In the exemplary light emitting system 500, light absorbing layer 187 is distinct and separate from, or external to, first light absorbing layer 180. In general, light absorbing layer 187 may or may not be included in first light absorbing layer 180. For example, in some cases, first and second light absorbing layers 230 and 250 (FIG. 2) may provide the necessary absorption of light emitted by second electroluminescent device 160. As another example, in some cases, light absorbing layers 430, 450 and 460 (FIG. 4) may provide the necessary absorption of light emitted by second electroluminescent device 160.

In some cases, respective first and second electroluminescent devices 150 and 160 can have substantially identical optical and electrical characteristics. For example, in such cases, all the potential or quantum wells in LED electroluminescent devices are made of the same semiconductor alloy. For example, for blue LEDs, the potential wells are made of GaInN. As another example, all the potential or quantum wells in the LEDs have substantially the same thickness. In such cases, the variation between the thicknesses of the potential or quantum wells is no more than 50%, or no more than 40%, or no more than 30%, or no more than 20%, or no more than 10%, or no more than 5%. As yet another example, all the electroluminescent devices, such as LEDs, in light emitting system 500 are made of the same material systems using the same fabrication processes. As another example, in some cases, such as when the electroluminescent devices are LEDs, the devices have the same construction and are fabricated on the same wafer or substrate. As yet another example, the first and second LEDs may have substantially the same forward voltage for a given drive current. For example, for a given drive current, the difference between the forward voltages is no more than 10%, or no more than 5%, or no more than 1%. As another example, in cases where the same drive current is applied to the electroluminescent devices, as the drive current changes across the normal operating range of the drive current, the forward voltages remain substantially equal. In such cases, as the input current signal for the two LEDs changes across the normal operating range of the input signal, each of the respective forward voltages can change appreciably, but the difference between the forward voltages remains less than 10%, or less than 5%, or less than 1%.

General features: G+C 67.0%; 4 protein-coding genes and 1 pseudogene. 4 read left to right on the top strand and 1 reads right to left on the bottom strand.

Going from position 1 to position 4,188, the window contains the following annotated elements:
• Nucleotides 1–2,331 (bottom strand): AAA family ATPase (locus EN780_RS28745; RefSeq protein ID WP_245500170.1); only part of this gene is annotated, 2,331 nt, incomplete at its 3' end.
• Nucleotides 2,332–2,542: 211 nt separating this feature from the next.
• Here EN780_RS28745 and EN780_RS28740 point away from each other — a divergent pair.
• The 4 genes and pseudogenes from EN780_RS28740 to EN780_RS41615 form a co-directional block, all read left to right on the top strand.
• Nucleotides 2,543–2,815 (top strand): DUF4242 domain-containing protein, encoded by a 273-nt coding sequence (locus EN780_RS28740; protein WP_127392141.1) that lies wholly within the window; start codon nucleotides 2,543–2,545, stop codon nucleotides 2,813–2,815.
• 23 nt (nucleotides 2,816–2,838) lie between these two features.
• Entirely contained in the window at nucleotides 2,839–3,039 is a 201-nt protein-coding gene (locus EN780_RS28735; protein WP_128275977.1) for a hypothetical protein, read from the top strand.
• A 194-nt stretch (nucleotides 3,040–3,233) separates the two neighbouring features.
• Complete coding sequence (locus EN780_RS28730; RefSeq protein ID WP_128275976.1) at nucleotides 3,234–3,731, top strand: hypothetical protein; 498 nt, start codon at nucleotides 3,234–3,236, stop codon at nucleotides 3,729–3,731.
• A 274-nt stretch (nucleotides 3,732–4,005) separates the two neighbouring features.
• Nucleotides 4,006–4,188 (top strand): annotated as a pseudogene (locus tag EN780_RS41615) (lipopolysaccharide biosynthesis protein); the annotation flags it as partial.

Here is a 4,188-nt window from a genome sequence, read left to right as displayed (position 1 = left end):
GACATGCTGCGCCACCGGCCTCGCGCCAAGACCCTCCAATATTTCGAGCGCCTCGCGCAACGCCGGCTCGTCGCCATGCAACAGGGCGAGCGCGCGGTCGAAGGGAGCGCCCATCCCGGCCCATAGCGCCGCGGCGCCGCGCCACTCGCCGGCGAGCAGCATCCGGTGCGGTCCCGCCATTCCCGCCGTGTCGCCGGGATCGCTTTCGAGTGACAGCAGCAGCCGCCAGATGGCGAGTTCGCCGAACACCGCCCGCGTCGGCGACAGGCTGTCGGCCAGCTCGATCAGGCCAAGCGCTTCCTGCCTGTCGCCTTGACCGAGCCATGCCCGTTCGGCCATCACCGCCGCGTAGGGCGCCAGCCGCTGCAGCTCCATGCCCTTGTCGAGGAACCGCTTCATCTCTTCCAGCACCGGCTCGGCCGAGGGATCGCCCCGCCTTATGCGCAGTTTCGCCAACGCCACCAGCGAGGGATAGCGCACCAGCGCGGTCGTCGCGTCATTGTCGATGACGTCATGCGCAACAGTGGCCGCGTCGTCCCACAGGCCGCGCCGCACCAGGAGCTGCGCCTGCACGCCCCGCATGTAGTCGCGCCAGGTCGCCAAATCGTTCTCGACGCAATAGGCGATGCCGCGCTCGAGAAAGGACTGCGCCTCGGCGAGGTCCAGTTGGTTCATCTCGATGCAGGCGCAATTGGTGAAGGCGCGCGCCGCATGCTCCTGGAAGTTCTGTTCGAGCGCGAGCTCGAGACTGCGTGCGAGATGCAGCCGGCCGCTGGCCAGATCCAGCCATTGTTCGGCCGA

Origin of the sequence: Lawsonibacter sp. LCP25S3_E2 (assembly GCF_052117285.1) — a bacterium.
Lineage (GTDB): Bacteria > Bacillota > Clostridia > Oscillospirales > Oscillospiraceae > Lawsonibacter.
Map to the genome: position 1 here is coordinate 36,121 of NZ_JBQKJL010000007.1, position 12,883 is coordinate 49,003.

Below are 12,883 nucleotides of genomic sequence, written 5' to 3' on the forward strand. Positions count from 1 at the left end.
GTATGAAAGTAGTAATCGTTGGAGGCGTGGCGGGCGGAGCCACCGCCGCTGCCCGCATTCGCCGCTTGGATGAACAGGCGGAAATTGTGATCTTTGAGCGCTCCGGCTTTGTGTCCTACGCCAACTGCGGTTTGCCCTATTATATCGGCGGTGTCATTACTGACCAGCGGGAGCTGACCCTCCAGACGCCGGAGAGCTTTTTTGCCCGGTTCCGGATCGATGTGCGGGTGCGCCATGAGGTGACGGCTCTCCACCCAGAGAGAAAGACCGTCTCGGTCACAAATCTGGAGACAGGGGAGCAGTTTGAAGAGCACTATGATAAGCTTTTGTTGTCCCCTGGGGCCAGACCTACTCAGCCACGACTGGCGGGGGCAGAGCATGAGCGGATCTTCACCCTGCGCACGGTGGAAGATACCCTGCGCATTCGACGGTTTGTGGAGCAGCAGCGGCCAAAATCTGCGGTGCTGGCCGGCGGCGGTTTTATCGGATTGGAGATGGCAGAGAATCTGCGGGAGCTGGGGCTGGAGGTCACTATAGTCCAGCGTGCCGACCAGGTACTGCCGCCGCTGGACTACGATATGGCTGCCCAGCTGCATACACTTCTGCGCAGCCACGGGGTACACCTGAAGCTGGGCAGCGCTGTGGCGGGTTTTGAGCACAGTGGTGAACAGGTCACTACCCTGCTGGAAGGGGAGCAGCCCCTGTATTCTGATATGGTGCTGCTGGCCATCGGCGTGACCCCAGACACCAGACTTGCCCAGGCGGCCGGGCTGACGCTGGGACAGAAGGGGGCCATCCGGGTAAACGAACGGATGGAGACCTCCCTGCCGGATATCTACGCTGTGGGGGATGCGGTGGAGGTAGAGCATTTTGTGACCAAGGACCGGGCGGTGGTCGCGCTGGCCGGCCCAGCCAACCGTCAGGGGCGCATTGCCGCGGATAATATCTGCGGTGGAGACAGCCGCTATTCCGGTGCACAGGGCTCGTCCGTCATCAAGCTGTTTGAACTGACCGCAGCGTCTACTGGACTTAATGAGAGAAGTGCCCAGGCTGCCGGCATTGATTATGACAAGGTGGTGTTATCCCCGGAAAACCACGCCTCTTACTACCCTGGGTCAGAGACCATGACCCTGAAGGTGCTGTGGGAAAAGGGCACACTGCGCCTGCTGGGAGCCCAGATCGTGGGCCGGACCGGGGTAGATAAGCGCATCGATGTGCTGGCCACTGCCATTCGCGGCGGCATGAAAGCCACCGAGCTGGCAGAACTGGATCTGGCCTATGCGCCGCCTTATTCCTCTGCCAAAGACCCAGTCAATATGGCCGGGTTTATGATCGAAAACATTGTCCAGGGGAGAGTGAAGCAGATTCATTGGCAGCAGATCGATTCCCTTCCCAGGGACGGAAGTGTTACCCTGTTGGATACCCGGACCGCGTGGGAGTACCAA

In some cases, for SS1=SS2, the ratio of the output optical power of the first electroluminescent device P1(SS1), to the output optical power of the second electroluminescent device P2(SS2) (that is, P1(SS1)/P2(SS2)), is substantially independent from the drive signals SS1 & SS2 in a range from about 1% to about 100% of the maximum rating of the drive signal SS1. For example, in such cases, as SS1 changes from about 50% to about 100% of the maximum rating for SS1, the ratio P1(SS1)/P2(SS2) changes by no more than 10%, or no more than 5%, or no more than 1%.

FIG. 6 is a schematic light emitting system 600 that includes a first LED 650 emitting a first light 655 having a first color C1 and a first intensity I1 in response to an input signal 605 having a value Ninput similar to input signal Mo in FIG. 5. The light emitting system also includes a first electroluminescent element 671 that includes a second LED 660 emitting a second light 665 having a second color C2 and a second intensity I2 in response to input signal 605, and a first light converting layer 680, similar to light converting layer 180, that can include a II-VI semiconductor material. Light converting layer 680 converts at least a portion of second light 665 to a third light 685 having a third color C′2 and an intensity I′2.